Plants affect human life both directly and indirectly every day, providing food, fiber, energy, shelter, and medicine. Therefore, it is essential to achieve sustainable cultivatio n of plants to meet society’s current and future needs. However, crop production and food safety have been challenged worldwide due to climate change, overpopulation, crop establishment failure, and new patterns of biotic and abiotic stresses. Climate change (abiotic and biotic stresses) in particular has a significant impact on crop productivity, creating food security problems. For instance, fruits and vegetables, which are important dietary component, have high rate of wastage among food crops, mainly at post-harvest level. The post-harvest deterioration of perishable fruits and vegetables limits transportation and storage, causing post-harvest losses of up to 50% of the total produce. To overcome these challenges, modern biotechnological and multi-omics tools can be useful for crop improvement programs in more sustainable and rational ways. Further, plants themselves are excellent hosts for producing various pharmaceuticals and high-value compounds. Therefore, taking advantage of plant biotechnological and omics tools, the capability of these systems can be drastically increased in more economical ways to ensure a food-secure world.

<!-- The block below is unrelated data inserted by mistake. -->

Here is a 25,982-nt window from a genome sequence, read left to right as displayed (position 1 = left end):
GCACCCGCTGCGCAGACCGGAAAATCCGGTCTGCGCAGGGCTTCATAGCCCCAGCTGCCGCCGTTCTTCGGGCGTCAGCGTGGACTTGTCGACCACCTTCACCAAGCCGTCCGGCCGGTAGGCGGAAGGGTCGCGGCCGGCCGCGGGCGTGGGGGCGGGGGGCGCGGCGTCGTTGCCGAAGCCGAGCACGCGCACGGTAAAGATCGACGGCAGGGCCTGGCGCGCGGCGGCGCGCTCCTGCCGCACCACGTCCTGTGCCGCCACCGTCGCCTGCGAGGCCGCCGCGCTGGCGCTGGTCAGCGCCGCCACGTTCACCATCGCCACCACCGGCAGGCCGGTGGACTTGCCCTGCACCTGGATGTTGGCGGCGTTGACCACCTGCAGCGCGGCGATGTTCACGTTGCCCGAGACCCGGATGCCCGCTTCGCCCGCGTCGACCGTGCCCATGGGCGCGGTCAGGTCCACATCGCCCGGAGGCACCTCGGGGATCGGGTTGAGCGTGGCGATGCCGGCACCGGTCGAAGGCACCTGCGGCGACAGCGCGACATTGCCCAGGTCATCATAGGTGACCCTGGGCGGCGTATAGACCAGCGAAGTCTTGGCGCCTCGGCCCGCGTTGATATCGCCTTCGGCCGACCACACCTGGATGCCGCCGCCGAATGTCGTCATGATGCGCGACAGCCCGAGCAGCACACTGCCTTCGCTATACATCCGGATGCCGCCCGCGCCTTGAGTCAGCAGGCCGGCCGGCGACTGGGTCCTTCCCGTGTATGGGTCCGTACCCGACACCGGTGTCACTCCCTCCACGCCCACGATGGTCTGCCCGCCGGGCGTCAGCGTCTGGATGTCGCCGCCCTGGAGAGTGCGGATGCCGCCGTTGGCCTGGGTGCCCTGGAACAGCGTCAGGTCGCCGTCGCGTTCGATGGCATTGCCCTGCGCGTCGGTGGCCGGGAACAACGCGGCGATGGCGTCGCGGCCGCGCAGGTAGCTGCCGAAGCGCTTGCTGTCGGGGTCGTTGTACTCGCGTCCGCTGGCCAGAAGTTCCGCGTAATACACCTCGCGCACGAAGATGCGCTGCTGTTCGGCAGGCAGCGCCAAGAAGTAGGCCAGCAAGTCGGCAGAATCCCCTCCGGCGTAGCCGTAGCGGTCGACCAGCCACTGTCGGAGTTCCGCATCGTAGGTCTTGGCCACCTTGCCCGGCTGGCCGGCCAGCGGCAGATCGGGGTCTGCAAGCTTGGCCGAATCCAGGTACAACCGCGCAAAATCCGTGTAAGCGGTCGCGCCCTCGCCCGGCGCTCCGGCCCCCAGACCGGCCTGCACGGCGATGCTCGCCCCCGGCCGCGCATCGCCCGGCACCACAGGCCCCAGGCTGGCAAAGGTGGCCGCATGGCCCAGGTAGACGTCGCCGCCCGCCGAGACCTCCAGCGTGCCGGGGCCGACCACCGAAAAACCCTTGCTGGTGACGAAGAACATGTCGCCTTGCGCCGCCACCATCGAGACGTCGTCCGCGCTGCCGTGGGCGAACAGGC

This Special Issue aims to address the recent developments in the above areas. We welcome original research, review articles, mini reviews, methods, and opinions within—but not limited to—the framework of the following research areas:
Transcriptomics, proteomics, and metabolomics of crop and medicinal plants.
Plant genetic and genome engineering for crop improvement.
Crop adaptation to climate change and tools for improving plant stress tolerance.
Tools to reduce post-harvest loss of fruits, vegetables, and cereals.
Plant biotechnology for medicinal and industrial applications.
Dr. Mohammad Irfan
Dr. Ali Raza
Dr. Mohammed Wasim Siddiqui
Guest Editors ... [more]